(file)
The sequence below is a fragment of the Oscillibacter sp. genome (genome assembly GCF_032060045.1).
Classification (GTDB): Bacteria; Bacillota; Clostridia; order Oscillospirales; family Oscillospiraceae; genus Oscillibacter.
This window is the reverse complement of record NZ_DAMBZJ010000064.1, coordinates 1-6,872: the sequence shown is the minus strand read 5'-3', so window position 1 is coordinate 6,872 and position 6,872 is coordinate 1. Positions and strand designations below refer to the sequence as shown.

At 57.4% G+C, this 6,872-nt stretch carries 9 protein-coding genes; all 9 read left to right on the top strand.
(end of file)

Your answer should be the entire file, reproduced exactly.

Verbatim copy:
The sequence below is a fragment of the Oscillibacter sp. genome (genome assembly GCF_032060045.1).
Classification (GTDB): Bacteria; Bacillota; Clostridia; order Oscillospirales; family Oscillospiraceae; genus Oscillibacter.
This window is the reverse complement of record NZ_DAMBZJ010000064.1, coordinates 1-6,872: the sequence shown is the minus strand read 5'-3', so window position 1 is coordinate 6,872 and position 6,872 is coordinate 1. Positions and strand designations below refer to the sequence as shown.

At 57.4% G+C, this 6,872-nt stretch carries 9 protein-coding genes; all 9 read left to right on the top strand.